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From Rosa Parks

Author: 
Parks, Rosa (National Association for the Advancement of Colored People (NAACP))
Date: 
August 26, 1955
Location: 
Montgomery, Ala.
Genre: 
Letter
Topic: 
Martin Luther King, Jr. - Political and Social Views

Details

After King addressed the Montgomery branch of the NAACP on 14 August, the branch president, Robert L. Matthews, requested that King join the executive committee. Parks, secretary of the local branch, informs King of his selection to serve on the committee.1

Rev. M. L. King
309 S. Jackson Street
Montgomery 5, Alabama

Dear Rev. King:

This is to inform you, as requested by Montgomery Branch NAACP president, Mr. R. L. Matthews, that you are a member of the executive committee of the branch. You are most cordially welcomed to be a part of the official staff. Your outstanding contribution merits this action.

There will be a meeting of the executive committee and branch members at the Pilgrim Health and Life Insurance Company office, 131 Monroe Street Monday August 29 at 7:30 P.M. Please be present for very important business.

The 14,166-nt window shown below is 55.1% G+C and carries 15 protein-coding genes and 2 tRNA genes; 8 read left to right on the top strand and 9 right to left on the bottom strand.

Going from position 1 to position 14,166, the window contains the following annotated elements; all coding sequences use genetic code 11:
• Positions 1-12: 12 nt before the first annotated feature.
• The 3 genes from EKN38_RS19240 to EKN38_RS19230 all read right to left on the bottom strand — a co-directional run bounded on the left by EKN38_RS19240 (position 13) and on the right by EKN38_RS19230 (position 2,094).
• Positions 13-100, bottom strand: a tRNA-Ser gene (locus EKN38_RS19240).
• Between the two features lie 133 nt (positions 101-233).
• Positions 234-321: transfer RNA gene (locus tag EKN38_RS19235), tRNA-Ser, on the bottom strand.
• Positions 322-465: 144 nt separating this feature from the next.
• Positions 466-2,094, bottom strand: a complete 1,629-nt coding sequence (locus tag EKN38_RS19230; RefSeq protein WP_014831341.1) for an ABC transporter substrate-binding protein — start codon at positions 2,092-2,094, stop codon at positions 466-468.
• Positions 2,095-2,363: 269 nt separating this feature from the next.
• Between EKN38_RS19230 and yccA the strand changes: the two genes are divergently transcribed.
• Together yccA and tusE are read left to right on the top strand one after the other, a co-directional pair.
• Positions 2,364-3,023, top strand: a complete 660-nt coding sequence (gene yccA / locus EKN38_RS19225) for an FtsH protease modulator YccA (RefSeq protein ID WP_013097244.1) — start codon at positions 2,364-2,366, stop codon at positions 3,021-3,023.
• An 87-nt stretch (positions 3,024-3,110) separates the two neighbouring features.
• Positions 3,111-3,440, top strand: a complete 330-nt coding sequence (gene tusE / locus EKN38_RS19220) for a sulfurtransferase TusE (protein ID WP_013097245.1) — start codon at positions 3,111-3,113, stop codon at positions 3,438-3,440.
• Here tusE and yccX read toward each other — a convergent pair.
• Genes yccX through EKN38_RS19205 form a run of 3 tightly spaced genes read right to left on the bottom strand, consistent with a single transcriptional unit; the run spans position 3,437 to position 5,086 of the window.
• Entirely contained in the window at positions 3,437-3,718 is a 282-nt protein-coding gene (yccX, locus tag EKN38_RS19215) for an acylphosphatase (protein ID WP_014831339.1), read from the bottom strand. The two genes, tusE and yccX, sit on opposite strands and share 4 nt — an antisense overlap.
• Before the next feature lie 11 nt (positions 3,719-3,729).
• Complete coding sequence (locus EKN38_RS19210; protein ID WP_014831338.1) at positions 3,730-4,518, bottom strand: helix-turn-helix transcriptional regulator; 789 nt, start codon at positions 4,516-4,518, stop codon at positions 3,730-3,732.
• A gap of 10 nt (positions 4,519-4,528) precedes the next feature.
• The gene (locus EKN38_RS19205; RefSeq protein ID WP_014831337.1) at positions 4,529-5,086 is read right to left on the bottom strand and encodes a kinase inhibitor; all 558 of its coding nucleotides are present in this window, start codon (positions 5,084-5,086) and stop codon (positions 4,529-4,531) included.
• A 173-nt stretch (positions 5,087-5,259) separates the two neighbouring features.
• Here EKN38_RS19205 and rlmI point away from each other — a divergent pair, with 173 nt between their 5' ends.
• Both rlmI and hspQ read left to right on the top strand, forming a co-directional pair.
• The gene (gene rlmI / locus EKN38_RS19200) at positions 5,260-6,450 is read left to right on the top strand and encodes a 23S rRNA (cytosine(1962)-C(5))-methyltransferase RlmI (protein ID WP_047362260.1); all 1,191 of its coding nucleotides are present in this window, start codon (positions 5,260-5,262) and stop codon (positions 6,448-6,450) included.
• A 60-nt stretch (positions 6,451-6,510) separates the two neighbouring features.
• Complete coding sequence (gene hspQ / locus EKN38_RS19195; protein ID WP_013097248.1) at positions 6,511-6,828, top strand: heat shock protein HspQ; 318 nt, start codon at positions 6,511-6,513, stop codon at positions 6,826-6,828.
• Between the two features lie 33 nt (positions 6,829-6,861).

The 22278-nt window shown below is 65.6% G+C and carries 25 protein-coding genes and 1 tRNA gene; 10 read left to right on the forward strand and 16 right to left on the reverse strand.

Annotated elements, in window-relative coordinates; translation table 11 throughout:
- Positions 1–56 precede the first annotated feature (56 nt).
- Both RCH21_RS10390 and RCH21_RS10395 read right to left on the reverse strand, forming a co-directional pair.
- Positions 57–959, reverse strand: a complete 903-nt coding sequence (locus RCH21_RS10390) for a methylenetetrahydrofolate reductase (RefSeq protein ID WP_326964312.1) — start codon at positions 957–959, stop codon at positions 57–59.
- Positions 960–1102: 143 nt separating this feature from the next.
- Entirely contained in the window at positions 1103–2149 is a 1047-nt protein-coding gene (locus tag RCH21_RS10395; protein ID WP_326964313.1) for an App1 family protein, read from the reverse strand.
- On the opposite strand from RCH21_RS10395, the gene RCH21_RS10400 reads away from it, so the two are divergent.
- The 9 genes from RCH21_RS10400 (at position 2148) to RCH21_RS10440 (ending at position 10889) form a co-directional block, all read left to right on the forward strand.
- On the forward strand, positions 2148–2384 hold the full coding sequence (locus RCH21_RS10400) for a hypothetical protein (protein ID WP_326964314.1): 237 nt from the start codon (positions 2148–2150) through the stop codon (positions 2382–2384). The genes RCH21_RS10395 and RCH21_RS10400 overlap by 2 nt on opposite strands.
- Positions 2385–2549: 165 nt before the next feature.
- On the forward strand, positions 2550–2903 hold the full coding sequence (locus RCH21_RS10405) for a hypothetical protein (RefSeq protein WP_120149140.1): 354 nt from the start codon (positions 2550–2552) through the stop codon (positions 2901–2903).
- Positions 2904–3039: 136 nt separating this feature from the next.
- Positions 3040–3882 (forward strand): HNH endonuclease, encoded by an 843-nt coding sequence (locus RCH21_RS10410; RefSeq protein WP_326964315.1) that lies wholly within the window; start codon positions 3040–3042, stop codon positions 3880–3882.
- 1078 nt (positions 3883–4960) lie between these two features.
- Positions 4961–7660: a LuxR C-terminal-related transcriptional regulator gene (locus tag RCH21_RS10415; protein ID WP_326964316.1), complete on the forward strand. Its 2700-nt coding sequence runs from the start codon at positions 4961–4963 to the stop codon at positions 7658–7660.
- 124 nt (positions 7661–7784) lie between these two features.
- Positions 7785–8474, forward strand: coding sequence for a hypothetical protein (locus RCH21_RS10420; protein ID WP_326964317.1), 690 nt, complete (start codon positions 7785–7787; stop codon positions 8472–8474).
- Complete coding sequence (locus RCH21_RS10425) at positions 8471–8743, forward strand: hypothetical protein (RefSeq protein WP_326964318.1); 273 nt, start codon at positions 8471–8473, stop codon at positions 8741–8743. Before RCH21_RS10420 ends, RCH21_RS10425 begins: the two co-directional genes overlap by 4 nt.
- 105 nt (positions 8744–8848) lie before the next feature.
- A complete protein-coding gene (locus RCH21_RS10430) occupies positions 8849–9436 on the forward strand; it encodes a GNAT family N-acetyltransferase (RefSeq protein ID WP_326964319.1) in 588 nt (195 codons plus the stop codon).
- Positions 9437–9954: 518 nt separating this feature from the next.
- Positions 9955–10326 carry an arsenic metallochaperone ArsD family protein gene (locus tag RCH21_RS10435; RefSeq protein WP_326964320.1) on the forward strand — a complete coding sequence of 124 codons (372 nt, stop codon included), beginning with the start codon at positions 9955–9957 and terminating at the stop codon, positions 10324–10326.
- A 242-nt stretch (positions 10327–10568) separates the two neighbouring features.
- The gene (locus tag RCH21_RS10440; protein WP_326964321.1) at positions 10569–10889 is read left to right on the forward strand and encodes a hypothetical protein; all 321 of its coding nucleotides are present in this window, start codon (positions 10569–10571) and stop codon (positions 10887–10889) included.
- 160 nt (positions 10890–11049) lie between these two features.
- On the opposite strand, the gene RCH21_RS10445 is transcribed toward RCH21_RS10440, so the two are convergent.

Respectfully yours,
[signed]
Rosa L. Parks, Secretary
Montgomery Branch NAACP

P. S. There will not be a meeting Sunday August 28.

RLP

1. Rosa Louise McCauley Parks was born in Tuskegee, Alabama, in 1913. She attended the laboratory school of Alabama State College in Montgomery but had to leave before graduating to begin working as a seamstress at age sixteen. After her marriage to Raymond A. Parks in December 1932 she returned to school, receiving her high school diploma in 1933. In 1943 she was elected secretary of the Montgomery branch of the NAACP. After several attempts, Parks became registered to vote in 1945. On 1 December 1955, after a dozen years of civil rights activism, Parks refused to move from her seat when a bus driver attempted to enforce Montgomery’s segregation ordinance. Her arrest sparked the Montgomery bus boycott. As a result of their involvement in the movement, Parks and her husband lost their jobs, and after several months of continued intimidation they moved to Detroit, where she still lives. In 1965 Parks began working for Congressman John Conyers in Detroit, retiring from her position in 1988. In 1987 Parks founded the Rosa and Raymond Parks Institute for Self-Development. See her autobiography, with Jim Haskins, Rosa Parks: My Story (New York: Dial Books, 1992).

Source: 

MLKP-MBU, Martin Luther King, Jr., Papers, 1954-1968, Howard Gotlieb Archival Research Center, Boston University, Boston, Mass.